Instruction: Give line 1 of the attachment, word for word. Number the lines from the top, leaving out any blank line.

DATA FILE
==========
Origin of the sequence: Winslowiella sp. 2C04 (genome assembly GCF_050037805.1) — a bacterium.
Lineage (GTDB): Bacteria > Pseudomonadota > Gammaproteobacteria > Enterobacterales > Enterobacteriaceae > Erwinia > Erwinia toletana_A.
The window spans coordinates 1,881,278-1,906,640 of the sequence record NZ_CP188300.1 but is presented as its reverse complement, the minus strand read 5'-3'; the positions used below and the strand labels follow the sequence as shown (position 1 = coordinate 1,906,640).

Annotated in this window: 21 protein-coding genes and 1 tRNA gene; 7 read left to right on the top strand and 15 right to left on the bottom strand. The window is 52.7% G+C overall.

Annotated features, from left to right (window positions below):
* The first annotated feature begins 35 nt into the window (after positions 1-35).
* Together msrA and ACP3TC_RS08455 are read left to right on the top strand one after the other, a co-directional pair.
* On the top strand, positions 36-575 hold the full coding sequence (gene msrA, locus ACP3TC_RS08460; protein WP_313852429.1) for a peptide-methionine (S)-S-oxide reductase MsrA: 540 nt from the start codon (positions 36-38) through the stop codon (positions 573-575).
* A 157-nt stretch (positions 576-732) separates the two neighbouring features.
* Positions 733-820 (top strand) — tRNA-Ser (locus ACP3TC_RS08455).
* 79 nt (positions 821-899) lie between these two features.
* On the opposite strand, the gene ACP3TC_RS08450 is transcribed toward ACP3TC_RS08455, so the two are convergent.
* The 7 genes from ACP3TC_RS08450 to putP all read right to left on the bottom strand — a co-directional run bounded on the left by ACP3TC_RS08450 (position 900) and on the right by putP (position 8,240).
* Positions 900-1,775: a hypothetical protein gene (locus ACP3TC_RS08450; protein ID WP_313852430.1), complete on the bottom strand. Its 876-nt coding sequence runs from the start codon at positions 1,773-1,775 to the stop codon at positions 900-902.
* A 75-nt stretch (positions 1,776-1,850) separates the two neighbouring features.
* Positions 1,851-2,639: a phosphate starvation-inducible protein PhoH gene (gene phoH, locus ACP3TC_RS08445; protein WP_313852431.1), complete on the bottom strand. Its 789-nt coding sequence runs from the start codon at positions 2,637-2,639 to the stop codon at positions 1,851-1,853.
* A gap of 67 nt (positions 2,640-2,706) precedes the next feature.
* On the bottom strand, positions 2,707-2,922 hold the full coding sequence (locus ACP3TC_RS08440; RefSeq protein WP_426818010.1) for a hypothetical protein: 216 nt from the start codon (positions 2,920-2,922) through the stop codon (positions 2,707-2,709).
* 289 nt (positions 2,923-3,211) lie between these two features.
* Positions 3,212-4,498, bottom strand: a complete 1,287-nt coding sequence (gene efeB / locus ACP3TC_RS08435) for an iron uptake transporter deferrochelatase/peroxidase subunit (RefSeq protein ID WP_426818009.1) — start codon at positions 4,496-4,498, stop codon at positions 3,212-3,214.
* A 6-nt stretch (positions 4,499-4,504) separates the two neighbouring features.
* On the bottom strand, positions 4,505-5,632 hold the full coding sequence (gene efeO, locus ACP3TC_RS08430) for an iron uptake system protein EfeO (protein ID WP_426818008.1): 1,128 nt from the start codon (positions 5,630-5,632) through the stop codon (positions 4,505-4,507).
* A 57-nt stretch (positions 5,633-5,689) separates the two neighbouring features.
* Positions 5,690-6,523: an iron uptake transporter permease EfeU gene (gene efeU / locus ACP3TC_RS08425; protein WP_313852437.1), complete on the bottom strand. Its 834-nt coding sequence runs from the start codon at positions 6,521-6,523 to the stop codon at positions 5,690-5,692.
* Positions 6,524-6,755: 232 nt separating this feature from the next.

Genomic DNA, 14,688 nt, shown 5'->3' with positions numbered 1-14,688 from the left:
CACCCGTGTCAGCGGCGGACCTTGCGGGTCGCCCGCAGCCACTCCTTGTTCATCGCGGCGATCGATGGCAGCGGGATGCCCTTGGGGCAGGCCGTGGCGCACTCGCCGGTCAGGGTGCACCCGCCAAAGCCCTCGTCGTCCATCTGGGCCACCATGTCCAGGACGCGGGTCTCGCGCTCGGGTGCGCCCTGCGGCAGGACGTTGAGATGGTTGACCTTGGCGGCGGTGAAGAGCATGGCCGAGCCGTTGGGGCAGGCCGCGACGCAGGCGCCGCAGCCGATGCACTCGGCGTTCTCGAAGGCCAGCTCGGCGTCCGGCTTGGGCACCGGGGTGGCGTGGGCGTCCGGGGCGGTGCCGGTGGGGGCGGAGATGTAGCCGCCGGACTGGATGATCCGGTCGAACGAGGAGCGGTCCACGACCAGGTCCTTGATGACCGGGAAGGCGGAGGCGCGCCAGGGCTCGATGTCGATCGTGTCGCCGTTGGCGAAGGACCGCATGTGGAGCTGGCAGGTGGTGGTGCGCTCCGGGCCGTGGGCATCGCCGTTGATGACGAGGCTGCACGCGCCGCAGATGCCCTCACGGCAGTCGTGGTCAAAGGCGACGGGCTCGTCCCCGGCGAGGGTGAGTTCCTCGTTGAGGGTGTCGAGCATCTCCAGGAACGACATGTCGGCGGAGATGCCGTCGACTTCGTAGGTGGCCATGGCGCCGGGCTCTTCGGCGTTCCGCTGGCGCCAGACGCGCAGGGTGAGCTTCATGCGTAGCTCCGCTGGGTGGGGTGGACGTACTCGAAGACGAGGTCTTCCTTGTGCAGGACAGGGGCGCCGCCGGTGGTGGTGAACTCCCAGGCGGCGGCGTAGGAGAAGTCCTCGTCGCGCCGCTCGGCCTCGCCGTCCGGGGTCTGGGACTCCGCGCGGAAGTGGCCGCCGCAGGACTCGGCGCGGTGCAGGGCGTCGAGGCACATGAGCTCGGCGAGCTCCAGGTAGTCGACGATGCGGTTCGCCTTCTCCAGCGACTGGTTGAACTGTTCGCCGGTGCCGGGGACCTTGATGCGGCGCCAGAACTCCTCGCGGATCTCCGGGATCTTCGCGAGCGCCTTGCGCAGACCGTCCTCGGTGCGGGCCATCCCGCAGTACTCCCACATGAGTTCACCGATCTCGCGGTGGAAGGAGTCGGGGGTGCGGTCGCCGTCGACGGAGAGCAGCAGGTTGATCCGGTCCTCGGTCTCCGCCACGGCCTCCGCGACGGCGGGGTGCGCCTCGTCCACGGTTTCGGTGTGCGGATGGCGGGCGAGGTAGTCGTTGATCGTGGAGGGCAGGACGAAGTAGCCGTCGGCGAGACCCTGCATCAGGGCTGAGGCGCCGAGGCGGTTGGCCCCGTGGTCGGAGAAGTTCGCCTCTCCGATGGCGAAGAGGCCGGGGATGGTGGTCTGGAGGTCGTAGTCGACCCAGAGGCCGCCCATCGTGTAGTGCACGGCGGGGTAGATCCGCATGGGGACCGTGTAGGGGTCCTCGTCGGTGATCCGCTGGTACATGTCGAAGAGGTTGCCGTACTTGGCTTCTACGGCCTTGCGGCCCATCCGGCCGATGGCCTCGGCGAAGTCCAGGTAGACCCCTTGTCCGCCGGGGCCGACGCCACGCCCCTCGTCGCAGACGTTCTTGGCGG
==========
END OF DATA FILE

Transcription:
Origin of the sequence: Winslowiella sp. 2C04 (genome assembly GCF_050037805.1) — a bacterium.